Perhaps we will pay more attention to traditional mindfulness practices, maybe the movement of full moon circles and crystal healings will continue to flourish, maybe we’ll even quietly build our own rituals – waking each morning to see the sunrise or finding a few moments each day to practice gratitude – the options are limitless.
WORK LIFE BALANCE
This year has seen the unforeseen take centre stage and with lockdowns and mental health concerns on the rise, there has been an increased focus on achieving a ‘work-life balance’. Although futuristic sounding on the surface, there are decidedly Ayurvedic bones underneath this movement as we collectively strive to find some semblance of balance.
The effects of stress on the body have been documented in a plethora of studies and data shows that we are a staggeringly stressed-out civilisation, a curious state to be in considering we live more comfortably compared to our ancestors. The yearning to return to a simpler state of being is reflected in this push for more “life” and less “work”. Telecommuting, paternity leave, and flexible schedules have become the norm at many Forbes 500 companies with smaller businesses quickly following suit.
More often than not, planning a vacation can be stressful. From endless airport lines and running on a schedule that isn’t entirely yours, to overindulging so much that you return with a much fuller stomach than you intended. Fast forward to 2021, and a (hopefully) post pandemic world, we predict that a new kind of traveller will have emerged. One who, instead of spending time-off on lavish holidays in Paris and the Amalfi Coast, will opt for spiritual introspection and physical detoxification.
The demand for an environment that is nurturing, free from anxieties, and exuding positive energy, will shape the future of the hospitality industry. For example, a hybrid between a healing centre, spa, and luxury hotel, is poised to entice this new category of traveller who is looking to enhance their inner peace and boost their immunity. Thailand, a true pioneer in the wellness sector, will continue to see institutions incorporating Ayurvedic treatments and modalities into their programmes.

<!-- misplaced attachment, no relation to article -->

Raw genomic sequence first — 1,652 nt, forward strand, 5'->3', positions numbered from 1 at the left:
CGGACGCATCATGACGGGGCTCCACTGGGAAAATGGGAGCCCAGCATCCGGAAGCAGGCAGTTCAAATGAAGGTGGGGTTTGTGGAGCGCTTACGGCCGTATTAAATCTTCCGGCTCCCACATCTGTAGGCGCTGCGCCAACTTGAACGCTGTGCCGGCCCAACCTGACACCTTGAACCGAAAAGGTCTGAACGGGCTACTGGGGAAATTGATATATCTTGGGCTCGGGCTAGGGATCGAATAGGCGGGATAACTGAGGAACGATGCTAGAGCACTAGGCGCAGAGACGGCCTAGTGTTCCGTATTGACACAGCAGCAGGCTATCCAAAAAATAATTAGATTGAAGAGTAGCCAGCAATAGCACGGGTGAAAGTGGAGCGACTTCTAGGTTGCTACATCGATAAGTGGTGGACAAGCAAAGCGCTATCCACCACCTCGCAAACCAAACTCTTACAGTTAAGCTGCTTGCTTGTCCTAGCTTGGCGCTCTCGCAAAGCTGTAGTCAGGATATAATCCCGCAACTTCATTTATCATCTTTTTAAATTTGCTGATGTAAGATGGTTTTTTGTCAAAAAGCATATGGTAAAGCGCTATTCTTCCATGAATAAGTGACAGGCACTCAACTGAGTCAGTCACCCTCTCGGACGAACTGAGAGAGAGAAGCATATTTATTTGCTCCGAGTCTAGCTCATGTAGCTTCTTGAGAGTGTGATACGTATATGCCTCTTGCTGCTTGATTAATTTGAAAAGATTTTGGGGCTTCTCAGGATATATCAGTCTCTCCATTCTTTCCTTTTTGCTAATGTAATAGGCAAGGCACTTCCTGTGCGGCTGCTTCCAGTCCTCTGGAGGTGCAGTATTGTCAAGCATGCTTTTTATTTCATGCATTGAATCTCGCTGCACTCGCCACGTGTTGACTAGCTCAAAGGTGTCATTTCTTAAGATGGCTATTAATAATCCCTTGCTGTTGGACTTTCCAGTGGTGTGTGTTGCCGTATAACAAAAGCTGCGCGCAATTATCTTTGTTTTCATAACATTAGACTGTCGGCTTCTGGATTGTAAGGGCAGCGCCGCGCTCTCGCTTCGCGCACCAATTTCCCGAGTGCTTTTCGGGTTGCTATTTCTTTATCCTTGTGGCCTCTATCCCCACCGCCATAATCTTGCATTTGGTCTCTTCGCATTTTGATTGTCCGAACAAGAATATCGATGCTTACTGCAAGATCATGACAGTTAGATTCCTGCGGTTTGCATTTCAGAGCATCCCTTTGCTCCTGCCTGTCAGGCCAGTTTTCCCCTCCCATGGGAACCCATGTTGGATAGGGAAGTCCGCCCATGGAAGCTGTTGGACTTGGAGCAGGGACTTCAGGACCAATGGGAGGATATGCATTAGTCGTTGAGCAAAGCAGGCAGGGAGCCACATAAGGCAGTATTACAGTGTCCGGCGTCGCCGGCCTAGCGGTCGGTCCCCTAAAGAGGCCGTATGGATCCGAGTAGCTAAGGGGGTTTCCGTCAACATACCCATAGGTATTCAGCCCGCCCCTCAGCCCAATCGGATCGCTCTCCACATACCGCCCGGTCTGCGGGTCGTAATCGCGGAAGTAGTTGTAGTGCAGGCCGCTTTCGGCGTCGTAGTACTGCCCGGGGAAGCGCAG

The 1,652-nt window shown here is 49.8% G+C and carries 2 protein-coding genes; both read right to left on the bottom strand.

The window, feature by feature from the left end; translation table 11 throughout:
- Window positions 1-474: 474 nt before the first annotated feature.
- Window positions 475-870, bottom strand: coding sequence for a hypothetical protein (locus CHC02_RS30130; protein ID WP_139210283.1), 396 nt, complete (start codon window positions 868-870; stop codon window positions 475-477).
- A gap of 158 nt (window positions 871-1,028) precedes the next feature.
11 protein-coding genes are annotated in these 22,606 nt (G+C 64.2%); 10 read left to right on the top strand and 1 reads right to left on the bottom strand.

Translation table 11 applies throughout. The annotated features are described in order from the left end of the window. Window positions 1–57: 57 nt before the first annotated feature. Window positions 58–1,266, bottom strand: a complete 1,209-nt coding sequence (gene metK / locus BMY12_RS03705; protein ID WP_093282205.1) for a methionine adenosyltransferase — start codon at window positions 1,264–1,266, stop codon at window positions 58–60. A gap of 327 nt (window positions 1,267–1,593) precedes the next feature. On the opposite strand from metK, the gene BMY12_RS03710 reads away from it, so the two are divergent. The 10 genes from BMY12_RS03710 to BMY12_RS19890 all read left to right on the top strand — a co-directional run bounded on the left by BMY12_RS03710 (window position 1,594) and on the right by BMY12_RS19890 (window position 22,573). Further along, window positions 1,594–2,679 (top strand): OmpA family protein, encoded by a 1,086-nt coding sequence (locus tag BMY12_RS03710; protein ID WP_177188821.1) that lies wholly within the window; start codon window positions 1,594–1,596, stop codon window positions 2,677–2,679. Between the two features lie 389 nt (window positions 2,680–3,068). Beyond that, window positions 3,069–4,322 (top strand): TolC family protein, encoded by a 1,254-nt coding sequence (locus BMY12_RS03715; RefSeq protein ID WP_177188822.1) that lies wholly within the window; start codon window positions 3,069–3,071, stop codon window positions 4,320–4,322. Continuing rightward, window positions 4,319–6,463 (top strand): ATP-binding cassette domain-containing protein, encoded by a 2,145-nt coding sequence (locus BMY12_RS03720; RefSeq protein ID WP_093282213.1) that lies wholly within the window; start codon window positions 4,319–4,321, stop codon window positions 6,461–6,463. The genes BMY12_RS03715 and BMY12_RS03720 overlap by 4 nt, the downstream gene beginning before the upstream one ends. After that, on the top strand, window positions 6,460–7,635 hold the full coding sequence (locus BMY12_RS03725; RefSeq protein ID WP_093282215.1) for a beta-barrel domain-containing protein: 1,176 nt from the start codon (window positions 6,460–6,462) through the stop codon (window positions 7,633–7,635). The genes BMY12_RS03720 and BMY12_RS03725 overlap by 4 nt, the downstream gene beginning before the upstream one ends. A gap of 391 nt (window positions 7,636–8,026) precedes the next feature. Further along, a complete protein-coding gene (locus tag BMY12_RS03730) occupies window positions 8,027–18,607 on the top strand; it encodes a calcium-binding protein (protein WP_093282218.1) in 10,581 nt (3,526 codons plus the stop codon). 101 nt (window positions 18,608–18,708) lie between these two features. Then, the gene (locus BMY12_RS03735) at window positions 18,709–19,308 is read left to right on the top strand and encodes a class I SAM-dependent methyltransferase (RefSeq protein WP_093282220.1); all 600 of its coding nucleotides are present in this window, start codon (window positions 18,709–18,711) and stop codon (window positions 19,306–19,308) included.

As we are increasingly drawn toward achieving a deeper harmony in our lives, our relationship with the Earth is also changing. Sustainable practices, shopping local, making an effort to minimise plastics, investments in electric cars, and youth led eco-activism are only a few examples that come to mind.
These are pivotal times, with visible consequences of climate change hurtling towards us at full speed. How we choose to act now has an irreversible impact on future generations. Looking at our current crisis, ancient Ayurveda could be the solution to bringing back balance on a global scale. This means seeing the earth not as an asset to be exploited, but as a living, breathing presence that is impacted by our actions.
By caring for the planet, we can in turn care for ourselves. When we truly care for ourselves, we become aligned with our higher selves, and we can see the bigger picture—our place on the earth and the interconnectedness of all things. With this perspective, it is impossible to act in a way that damages this connection. This is holistic living at its best.